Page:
Climate emergency vote

BAR HARBOR — A group of Mount Desert High School and College of the Atlantic students are set to present a resolution to declare a climate emergency to the Bar Harbor Town Council on Tuesday, Nov. 19.

If approved by the council, the Town of Bar Harbor would declare “that a climate and ecological emergency threatens our town,” and commit to “a town-wide mobilization effort to reverse global warming and the ecological crisis.”

The resolution would call for ending greenhouse gas emissions and working towards energy independence by the end of 2030. The town would implement “zero-carbon solutions for local electricity, heating, and transportation systems,” according to the resolution.

Specific actions would involve establishing a Bar Harbor Climate Emergency Task Force with youth representatives to research “opportunities for radical greenhouse gas emissions reductions opportunities.”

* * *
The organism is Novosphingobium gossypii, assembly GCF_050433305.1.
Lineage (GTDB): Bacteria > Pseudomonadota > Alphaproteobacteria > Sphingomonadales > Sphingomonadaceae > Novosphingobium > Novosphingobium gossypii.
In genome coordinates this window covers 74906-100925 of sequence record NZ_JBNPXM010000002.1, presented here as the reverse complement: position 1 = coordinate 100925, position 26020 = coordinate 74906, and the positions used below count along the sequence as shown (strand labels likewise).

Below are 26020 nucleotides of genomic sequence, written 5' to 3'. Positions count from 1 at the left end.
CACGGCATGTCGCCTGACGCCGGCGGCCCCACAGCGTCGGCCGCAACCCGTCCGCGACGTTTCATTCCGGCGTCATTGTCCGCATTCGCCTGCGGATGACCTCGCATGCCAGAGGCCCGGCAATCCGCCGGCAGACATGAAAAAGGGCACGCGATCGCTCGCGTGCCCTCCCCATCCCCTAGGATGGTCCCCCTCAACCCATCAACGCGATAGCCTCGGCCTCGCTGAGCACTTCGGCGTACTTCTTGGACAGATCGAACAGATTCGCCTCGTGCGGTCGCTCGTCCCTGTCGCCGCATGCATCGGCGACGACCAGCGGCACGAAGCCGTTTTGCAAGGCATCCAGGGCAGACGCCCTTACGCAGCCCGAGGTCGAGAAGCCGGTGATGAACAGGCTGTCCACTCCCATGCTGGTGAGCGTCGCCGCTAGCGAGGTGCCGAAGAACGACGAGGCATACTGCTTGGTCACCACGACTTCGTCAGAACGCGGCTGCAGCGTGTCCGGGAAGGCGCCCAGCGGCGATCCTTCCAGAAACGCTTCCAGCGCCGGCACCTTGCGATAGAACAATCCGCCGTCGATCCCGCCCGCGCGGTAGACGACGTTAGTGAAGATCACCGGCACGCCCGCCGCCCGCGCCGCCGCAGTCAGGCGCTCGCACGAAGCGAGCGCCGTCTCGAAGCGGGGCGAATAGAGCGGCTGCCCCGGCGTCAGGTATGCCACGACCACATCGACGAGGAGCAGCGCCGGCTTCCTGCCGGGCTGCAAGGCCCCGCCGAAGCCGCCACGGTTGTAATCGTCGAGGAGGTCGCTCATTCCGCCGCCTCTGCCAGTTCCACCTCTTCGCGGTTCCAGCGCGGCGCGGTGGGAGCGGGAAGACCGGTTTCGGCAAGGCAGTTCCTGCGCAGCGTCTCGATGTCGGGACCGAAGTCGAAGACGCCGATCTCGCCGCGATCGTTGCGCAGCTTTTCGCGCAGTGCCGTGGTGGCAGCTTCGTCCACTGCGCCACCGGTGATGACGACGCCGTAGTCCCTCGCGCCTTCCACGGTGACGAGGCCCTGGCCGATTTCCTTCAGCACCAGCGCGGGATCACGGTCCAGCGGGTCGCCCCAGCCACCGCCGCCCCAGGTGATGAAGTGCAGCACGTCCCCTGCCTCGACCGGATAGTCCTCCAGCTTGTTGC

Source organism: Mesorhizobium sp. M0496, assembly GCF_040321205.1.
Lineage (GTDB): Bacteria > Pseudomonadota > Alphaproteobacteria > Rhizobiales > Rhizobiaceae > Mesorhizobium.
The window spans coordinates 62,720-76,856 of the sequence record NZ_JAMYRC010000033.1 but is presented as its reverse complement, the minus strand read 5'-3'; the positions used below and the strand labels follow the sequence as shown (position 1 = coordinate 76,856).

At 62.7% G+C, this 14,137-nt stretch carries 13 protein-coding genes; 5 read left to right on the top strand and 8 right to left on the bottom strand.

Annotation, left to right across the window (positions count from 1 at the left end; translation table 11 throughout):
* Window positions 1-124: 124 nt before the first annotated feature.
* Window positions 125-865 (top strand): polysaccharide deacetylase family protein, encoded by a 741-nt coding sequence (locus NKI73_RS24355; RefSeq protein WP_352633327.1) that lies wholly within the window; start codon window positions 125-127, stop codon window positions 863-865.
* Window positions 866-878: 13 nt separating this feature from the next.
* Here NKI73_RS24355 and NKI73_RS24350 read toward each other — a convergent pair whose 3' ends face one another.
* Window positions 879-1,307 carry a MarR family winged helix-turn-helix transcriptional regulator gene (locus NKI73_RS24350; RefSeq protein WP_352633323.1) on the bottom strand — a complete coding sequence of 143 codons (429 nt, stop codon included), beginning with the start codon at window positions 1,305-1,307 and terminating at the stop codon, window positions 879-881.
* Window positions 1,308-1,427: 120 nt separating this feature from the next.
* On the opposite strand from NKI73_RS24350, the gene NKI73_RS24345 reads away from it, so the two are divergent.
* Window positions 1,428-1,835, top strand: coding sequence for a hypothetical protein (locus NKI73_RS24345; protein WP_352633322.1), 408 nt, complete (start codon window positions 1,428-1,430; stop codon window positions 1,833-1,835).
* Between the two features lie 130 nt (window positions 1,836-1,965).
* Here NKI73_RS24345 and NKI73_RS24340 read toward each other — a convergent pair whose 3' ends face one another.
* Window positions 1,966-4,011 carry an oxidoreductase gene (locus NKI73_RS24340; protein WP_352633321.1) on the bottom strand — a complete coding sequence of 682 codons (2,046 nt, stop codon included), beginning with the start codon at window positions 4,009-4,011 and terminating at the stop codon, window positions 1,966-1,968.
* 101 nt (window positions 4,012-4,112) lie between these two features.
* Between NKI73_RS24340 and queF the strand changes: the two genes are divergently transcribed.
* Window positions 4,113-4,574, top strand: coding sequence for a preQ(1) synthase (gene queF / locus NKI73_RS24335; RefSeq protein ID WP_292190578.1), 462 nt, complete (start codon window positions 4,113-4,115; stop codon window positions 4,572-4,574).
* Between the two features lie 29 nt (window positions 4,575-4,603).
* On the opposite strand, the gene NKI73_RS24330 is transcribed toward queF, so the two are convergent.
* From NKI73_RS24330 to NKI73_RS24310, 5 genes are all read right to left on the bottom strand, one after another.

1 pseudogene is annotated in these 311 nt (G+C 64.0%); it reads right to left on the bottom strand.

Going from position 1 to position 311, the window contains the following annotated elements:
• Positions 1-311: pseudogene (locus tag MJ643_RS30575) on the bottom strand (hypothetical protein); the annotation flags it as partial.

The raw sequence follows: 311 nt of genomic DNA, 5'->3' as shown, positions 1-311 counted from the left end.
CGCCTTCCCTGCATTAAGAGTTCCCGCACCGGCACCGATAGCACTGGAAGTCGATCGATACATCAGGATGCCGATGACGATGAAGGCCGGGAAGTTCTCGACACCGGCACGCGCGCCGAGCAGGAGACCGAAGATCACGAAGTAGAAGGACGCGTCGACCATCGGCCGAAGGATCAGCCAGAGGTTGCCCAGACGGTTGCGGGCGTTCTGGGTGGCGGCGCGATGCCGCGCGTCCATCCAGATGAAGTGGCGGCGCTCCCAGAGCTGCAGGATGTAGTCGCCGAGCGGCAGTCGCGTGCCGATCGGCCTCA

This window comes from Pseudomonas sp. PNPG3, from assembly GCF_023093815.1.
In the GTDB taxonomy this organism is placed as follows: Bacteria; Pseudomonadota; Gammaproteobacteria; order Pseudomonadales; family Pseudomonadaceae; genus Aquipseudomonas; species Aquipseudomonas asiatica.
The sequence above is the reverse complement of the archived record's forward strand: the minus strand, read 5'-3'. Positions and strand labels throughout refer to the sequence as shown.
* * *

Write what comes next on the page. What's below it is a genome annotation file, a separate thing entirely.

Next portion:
Financial obligations under the resolution, if passed, include designating one percent of the town’s annual budget to reducing greenhouse gas emissions and hiring staff to implement a Climate Mobilization Action Plan.

Tuesday’s action is part of a larger movement. So far, 1182 municipalities worldwide have passed declarations of climate emergency, and committed to increased climate action in response. These municipalities include South Portland, New York City, and 50 other local governments in the United States.

In 2018, the Intergovernmental Panel on Climate Change stated that deep greenhouse gas emissions reductions through changes in all aspects of society within a decade would be required in order to avoid the worst impacts of climate change.

Becky Pritchard
Former Islander reporter Becky Pritchard covered the town of Bar Harbor and was a park ranger in Acadia for six seasons.
Becky Pritchard

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